Kurt Helin

Mike Woodson

Report: Mike Woodson to interview for Kings’ head coaching job


The Sacramento Kings are casting a wide net in their coaching search, reaching out and talking to a range of coaches with a variety of experience.

One man getting an interview is Mike Woodson — a former NBA player with nine years NBA head coaching experience between Atlanta and New York — reports Adrian Wojnarowski of The Vertical at Yahoo Sports.

As part of a broad search process for head coach, the Sacramento Kings plan to interview Los Angeles Clippers assistant coach Mike Woodson, league sources told The Vertical.

The Kings sought and were granted permission by the Clippers to meet with Woodson in the near future, sources said. Woodson, 58, is one of several former head coaches with whom the Kings want to discuss their job opening. The Kings also have interest in Vinny Del Negro, Kevin McHale and Mark Jackson, among others.

In Atlanta Woodson’s teams got better and better each season. While his offense was not exactly groundbreaking — remember “iso Joe?” — the team won 53 games his final season there. He won 54 games one season with the Knicks and got the team it’s first playoff series win in 13 years, but that was followed by an ugly season and he was cleared out as Phil Jackson came into power.

Don’t expect any decision soon from the Kings.

Sacramento comes with a cornerstone player in DeMarcus Cousins, but one not easy for coaches to get along with (or teammates). It’s also an organization plagued by instability — which started at the top with ownership — trying to lay a foundation as it moves into a stunning new building in downtown Sacramento next season.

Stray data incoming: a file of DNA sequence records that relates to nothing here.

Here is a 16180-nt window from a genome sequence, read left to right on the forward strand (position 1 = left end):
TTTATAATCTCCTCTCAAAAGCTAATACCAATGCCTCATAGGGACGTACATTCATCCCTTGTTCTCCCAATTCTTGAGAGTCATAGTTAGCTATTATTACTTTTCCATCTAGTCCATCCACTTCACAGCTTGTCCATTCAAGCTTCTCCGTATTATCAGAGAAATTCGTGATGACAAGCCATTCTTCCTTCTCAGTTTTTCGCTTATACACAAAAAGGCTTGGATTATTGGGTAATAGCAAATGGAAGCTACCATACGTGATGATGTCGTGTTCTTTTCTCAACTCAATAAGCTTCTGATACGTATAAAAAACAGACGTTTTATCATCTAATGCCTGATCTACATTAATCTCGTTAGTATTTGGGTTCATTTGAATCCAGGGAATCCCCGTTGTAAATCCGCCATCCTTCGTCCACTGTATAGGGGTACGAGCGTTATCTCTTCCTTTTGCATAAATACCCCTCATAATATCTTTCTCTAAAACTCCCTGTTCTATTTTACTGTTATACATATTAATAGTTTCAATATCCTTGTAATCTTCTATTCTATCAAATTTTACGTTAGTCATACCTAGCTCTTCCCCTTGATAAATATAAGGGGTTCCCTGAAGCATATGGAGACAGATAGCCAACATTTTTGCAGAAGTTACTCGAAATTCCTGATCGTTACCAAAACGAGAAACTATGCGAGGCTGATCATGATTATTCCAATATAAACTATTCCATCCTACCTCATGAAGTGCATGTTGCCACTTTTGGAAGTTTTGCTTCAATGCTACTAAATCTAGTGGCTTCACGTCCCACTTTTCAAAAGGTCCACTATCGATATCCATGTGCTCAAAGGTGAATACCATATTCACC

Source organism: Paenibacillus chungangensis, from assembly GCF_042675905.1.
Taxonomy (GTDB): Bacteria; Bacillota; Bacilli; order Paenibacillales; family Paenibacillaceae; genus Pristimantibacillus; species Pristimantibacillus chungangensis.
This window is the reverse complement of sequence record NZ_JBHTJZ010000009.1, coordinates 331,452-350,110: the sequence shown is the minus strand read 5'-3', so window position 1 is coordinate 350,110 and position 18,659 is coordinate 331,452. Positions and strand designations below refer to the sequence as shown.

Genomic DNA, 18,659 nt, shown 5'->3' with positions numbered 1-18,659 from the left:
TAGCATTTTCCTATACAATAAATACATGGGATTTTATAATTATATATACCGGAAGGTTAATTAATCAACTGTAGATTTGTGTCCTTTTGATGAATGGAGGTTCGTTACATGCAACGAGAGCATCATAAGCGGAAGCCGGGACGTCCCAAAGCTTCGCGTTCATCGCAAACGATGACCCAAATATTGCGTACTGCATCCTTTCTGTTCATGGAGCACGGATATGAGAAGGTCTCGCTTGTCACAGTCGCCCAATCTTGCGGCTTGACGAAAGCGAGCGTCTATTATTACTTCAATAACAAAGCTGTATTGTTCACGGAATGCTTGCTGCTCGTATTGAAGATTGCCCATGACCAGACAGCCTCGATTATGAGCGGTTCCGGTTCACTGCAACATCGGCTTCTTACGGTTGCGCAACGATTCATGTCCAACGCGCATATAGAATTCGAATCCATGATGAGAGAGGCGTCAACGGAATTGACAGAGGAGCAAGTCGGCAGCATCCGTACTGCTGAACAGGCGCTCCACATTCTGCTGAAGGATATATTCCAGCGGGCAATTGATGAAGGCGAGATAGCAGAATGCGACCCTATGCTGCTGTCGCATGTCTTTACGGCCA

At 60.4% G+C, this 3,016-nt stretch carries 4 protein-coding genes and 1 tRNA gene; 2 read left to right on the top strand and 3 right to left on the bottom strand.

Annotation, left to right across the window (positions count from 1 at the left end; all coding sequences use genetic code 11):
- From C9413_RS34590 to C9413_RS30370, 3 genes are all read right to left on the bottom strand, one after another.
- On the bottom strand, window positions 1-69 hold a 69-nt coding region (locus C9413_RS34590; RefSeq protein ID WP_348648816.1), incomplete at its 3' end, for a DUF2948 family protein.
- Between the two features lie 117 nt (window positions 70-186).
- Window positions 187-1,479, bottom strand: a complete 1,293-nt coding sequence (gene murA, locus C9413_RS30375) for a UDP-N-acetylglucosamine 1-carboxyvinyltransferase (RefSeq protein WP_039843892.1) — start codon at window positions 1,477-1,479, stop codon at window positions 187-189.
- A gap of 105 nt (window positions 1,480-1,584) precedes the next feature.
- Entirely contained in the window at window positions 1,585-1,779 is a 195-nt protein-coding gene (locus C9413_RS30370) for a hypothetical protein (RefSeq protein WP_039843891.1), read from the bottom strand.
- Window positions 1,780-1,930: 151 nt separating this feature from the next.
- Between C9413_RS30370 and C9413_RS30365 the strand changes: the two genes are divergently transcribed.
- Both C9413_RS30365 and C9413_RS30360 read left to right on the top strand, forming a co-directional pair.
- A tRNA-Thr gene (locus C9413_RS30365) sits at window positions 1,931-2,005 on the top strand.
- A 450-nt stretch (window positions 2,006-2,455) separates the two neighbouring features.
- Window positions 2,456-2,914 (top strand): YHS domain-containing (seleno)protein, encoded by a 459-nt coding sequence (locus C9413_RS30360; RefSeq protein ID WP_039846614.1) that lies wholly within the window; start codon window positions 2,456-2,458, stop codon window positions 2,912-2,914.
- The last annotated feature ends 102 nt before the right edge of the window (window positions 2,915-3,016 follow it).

Whoever gets hired, and whatever style of play the Kings settle on, they just need to stick with it for

Phoenix Suns make Earl Watson permanent full-time coach

during the first half of the NBA game at Talking Stick Resort Arena on February 2, 2016 in Phoenix, Arizona.  NOTE TO USER: User expressly acknowledges and agrees that, by downloading and or using this photograph, User is consenting to the terms and conditions of the Getty Images License Agreement.

Earl Watson — the Phoenix Suns’ interim coach — gets to keep his job.

Watson was the guy the players wanted and was considered the front-runner, and now multiple reports have him keeping his job. Jude LaCava of Fox 10 in Phoenix was first with the story.

It has since been confirmed by the Suns.

“Earl did a very good job with our team last season after taking over as interim head coach during a challenging time for the organization,” Suns General Manager Ryan McDonough said in a statement. “Earl’s natural leadership qualities and his ability to connect with and motivate our players have stood out throughout his time here in Phoenix. We are excited to see what he can do with a healthy roster after having a full offseason to prepare.”